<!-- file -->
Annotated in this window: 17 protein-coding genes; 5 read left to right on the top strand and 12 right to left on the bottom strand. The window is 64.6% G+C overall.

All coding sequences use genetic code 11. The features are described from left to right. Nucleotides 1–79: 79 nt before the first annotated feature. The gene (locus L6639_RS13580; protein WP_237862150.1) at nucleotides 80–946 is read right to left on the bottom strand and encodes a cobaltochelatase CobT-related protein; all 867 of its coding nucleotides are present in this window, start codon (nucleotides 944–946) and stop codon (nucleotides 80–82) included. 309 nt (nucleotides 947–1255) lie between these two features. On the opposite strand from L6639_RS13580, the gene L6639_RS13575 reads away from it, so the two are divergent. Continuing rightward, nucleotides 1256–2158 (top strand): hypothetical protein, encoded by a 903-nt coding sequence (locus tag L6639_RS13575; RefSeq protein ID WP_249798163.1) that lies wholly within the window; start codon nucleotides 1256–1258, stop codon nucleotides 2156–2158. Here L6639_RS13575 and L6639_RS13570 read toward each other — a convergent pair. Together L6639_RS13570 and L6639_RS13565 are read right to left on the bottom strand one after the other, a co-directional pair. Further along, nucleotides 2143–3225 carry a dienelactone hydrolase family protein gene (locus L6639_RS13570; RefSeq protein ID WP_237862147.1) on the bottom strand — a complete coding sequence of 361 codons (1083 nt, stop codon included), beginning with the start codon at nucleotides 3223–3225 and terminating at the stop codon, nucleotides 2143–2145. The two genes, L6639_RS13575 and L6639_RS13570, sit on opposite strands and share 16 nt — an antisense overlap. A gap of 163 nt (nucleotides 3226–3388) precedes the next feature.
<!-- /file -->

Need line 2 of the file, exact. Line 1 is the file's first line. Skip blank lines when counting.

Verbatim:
All coding sequences use genetic code 11. The features are described from left to right. Nucleotides 1–79: 79 nt before the first annotated feature. The gene (locus L6639_RS13580; protein WP_237862150.1) at nucleotides 80–946 is read right to left on the bottom strand and encodes a cobaltochelatase CobT-related protein; all 867 of its coding nucleotides are present in this window, start codon (nucleotides 944–946) and stop codon (nucleotides 80–82) included. 309 nt (nucleotides 947–1255) lie between these two features. On the opposite strand from L6639_RS13580, the gene L6639_RS13575 reads away from it, so the two are divergent. Continuing rightward, nucleotides 1256–2158 (top strand): hypothetical protein, encoded by a 903-nt coding sequence (locus tag L6639_RS13575; RefSeq protein ID WP_249798163.1) that lies wholly within the window; start codon nucleotides 1256–1258, stop codon nucleotides 2156–2158. Here L6639_RS13575 and L6639_RS13570 read toward each other — a convergent pair. Together L6639_RS13570 and L6639_RS13565 are read right to left on the bottom strand one after the other, a co-directional pair. Further along, nucleotides 2143–3225 carry a dienelactone hydrolase family protein gene (locus L6639_RS13570; RefSeq protein ID WP_237862147.1) on the bottom strand — a complete coding sequence of 361 codons (1083 nt, stop codon included), beginning with the start codon at nucleotides 3223–3225 and terminating at the stop codon, nucleotides 2143–2145. The two genes, L6639_RS13575 and L6639_RS13570, sit on opposite strands and share 16 nt — an antisense overlap. A gap of 163 nt (nucleotides 3226–3388) precedes the next feature.